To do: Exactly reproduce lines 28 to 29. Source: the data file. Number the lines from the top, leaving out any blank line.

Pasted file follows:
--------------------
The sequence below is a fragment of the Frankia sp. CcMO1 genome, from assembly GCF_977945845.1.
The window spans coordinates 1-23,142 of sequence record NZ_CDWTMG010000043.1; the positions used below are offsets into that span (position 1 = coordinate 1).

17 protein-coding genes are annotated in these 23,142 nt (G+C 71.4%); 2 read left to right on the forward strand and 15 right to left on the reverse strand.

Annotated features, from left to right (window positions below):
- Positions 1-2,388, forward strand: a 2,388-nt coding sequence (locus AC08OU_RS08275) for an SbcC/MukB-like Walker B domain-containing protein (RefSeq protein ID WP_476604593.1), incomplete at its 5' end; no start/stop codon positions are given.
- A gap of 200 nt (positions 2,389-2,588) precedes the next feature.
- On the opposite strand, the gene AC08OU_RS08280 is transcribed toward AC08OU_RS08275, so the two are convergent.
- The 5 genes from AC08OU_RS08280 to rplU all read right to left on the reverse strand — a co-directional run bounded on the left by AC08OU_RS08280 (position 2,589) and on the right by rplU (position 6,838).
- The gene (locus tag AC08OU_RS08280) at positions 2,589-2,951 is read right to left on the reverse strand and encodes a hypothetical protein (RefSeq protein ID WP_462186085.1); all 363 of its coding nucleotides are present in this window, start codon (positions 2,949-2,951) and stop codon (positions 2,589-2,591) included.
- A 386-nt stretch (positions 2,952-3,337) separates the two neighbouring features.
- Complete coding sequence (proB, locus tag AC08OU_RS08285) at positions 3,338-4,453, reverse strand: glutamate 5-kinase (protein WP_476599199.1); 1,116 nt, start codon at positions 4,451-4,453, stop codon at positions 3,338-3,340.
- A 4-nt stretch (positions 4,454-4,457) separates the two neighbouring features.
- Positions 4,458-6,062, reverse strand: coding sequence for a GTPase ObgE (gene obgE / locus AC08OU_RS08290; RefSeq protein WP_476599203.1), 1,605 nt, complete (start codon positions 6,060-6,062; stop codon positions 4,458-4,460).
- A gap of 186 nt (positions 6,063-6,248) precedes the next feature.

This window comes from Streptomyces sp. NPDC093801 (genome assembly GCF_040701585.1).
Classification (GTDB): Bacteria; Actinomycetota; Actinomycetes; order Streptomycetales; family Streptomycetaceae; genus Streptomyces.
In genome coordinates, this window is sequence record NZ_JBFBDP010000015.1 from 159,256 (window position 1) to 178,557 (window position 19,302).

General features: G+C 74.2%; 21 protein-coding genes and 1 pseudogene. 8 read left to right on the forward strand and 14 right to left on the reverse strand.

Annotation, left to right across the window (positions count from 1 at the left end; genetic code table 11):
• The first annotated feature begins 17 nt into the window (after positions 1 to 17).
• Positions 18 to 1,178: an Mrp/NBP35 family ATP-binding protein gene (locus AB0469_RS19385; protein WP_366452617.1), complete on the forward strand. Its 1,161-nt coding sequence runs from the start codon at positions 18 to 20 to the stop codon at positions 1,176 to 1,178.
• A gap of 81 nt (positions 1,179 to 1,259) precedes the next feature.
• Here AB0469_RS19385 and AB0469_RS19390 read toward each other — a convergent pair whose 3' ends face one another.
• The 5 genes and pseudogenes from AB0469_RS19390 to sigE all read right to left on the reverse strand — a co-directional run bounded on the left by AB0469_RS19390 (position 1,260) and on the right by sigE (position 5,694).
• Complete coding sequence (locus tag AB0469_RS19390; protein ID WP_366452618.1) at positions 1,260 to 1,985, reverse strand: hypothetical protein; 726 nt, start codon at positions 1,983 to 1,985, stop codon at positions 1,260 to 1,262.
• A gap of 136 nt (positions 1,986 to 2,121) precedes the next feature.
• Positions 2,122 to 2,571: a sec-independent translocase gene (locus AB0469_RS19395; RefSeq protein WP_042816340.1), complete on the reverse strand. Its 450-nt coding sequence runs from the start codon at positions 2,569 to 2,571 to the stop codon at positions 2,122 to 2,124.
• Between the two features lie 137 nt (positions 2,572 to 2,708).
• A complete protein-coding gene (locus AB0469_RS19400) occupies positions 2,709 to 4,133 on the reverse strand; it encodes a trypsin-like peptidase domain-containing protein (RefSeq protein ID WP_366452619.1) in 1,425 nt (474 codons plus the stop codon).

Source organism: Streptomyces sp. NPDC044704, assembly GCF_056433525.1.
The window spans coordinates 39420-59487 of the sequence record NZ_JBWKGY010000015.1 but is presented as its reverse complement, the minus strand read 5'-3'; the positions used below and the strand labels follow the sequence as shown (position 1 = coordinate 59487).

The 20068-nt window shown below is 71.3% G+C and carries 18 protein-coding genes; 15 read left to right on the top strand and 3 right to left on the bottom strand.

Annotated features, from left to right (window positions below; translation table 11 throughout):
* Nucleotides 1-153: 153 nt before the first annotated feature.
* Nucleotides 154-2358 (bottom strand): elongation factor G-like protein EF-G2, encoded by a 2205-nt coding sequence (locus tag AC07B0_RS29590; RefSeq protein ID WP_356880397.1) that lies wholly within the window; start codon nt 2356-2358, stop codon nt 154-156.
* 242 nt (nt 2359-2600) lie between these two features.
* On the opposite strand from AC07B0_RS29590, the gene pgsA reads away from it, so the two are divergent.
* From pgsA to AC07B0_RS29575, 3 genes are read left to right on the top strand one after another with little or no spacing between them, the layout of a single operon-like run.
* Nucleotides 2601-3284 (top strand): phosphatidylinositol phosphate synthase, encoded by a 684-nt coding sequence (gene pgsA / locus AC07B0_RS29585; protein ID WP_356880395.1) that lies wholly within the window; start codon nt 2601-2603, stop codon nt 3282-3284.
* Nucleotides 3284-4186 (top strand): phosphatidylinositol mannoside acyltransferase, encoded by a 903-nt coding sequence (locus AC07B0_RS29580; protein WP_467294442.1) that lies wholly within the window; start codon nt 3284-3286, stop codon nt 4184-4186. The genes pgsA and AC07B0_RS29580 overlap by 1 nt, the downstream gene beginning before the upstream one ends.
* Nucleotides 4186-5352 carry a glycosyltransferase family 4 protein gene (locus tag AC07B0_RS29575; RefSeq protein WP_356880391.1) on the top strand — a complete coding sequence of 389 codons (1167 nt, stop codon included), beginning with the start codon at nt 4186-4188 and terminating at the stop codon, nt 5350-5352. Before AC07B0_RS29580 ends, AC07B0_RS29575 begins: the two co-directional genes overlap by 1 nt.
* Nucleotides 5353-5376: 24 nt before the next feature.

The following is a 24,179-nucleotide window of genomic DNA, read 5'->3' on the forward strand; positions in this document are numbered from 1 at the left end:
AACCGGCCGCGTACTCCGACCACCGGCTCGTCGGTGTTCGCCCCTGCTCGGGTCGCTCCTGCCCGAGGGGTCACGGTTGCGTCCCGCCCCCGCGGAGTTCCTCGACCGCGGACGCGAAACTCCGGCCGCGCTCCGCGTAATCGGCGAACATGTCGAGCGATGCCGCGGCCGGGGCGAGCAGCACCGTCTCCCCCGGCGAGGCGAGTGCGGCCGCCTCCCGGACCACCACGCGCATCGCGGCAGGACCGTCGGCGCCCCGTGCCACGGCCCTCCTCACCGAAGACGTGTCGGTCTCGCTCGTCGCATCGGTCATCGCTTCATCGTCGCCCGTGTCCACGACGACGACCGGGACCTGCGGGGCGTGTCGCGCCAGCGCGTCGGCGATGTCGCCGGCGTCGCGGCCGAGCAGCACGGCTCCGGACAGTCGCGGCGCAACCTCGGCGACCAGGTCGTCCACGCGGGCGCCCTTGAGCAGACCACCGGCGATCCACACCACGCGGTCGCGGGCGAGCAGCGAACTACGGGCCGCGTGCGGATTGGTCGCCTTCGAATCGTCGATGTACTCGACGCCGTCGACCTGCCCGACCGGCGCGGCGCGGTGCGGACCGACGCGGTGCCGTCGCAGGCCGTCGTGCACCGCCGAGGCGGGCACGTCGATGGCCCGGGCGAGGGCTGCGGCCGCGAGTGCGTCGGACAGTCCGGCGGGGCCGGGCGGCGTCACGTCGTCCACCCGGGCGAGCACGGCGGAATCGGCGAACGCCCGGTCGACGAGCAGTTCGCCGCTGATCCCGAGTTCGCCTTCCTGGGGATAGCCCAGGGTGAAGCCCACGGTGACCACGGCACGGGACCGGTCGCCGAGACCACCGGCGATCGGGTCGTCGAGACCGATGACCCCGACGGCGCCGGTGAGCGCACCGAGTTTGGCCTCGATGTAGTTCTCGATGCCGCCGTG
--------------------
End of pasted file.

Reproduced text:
• Between the two features lie 137 nt (positions 2,572 to 2,708).
• A complete protein-coding gene (locus AB0469_RS19400) occupies positions 2,709 to 4,133 on the reverse strand; it encodes a trypsin-like peptidase domain-containing protein (RefSeq protein ID WP_366452619.1) in 1,425 nt (474 codons plus the stop codon).